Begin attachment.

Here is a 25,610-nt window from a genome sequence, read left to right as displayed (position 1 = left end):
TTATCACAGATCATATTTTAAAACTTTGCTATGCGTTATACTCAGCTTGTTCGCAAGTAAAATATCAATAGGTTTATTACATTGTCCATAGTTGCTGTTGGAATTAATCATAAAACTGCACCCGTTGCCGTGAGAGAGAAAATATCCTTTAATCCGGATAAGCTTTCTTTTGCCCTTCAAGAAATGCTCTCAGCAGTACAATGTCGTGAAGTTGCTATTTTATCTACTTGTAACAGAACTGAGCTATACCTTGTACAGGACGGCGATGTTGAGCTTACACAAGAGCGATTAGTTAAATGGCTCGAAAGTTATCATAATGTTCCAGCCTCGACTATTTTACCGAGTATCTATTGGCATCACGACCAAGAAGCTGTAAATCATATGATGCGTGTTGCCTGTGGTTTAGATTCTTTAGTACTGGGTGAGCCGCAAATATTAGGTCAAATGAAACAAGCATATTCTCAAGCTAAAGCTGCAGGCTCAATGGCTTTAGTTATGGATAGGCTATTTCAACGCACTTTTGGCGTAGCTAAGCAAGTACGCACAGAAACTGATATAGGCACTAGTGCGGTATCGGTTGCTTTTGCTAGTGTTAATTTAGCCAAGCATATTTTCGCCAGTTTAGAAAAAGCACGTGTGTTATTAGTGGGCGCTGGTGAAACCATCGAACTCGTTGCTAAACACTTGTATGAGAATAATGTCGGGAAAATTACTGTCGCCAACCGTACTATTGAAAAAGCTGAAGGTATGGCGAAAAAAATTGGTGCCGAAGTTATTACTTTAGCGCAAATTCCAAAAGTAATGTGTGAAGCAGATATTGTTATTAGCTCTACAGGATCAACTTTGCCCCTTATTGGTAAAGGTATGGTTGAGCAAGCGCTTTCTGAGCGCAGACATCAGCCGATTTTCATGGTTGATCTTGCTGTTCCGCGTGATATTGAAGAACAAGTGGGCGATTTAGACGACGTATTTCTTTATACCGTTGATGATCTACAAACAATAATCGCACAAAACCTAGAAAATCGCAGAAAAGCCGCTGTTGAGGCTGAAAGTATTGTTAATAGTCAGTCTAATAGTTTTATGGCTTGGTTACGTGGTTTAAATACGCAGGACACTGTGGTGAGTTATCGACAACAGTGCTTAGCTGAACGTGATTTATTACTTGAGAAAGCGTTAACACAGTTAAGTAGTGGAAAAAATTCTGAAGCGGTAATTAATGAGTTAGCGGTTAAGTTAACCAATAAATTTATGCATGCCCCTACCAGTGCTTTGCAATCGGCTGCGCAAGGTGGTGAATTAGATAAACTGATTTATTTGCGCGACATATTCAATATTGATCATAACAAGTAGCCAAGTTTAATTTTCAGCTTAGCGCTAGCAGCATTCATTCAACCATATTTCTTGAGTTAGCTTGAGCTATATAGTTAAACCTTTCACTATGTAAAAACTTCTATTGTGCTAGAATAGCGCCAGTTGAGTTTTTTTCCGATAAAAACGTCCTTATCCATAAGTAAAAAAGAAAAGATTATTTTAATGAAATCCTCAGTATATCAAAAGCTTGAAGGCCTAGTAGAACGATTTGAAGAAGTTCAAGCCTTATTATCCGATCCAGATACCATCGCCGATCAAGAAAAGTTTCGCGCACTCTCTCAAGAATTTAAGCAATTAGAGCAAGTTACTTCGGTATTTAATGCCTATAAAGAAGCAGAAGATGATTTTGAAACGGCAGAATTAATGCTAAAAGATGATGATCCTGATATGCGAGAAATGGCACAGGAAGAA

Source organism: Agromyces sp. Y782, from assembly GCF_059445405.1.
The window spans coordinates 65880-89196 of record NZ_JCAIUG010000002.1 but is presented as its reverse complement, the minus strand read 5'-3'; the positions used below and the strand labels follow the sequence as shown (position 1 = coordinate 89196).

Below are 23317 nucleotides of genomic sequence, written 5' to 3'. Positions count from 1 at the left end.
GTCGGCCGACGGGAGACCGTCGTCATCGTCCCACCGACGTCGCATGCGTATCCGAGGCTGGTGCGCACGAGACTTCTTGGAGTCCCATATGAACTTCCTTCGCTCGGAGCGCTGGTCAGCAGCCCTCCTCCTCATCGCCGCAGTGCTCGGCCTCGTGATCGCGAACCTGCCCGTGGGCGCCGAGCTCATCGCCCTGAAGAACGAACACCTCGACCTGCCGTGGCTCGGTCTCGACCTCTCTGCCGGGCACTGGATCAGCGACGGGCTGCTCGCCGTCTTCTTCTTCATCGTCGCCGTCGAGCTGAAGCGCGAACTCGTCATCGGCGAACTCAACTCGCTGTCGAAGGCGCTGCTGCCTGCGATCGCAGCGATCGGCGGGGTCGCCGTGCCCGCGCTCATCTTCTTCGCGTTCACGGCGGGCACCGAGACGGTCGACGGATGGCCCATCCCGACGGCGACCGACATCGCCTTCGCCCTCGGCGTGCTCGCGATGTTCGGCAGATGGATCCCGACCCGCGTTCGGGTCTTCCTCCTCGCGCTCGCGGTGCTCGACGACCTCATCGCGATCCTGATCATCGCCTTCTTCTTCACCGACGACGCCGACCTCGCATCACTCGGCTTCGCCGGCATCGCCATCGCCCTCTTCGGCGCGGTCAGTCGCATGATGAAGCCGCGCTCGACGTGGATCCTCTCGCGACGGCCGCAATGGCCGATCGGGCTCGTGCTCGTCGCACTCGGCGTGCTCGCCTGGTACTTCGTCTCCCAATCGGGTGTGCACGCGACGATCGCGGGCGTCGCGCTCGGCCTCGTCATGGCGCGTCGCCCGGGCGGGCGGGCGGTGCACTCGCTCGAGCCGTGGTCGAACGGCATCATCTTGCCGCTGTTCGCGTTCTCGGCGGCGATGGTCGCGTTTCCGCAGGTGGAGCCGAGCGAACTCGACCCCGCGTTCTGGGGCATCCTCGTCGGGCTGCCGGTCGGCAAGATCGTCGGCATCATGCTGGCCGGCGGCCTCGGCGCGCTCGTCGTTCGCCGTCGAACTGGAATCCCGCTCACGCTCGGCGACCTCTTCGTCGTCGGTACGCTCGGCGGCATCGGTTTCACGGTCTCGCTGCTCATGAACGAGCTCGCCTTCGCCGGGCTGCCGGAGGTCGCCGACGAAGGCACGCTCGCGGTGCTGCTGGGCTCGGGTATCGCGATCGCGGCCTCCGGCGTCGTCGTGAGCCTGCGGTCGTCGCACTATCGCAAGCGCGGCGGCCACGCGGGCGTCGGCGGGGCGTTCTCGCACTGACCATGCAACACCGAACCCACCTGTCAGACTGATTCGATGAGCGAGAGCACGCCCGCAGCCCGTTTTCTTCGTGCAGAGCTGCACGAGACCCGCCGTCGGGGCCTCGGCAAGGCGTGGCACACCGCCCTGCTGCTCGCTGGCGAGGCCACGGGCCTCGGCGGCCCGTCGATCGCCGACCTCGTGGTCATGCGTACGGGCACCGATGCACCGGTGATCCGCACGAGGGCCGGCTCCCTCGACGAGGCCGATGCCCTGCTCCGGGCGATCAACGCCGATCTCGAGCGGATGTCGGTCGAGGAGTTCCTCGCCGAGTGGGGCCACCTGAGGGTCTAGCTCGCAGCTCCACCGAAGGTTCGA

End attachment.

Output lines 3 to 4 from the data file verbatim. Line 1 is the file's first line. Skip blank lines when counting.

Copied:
Source organism: Agromyces sp. Y782, from assembly GCF_059445405.1.
The window spans coordinates 65880-89196 of record NZ_JCAIUG010000002.1 but is presented as its reverse complement, the minus strand read 5'-3'; the positions used below and the strand labels follow the sequence as shown (position 1 = coordinate 89196).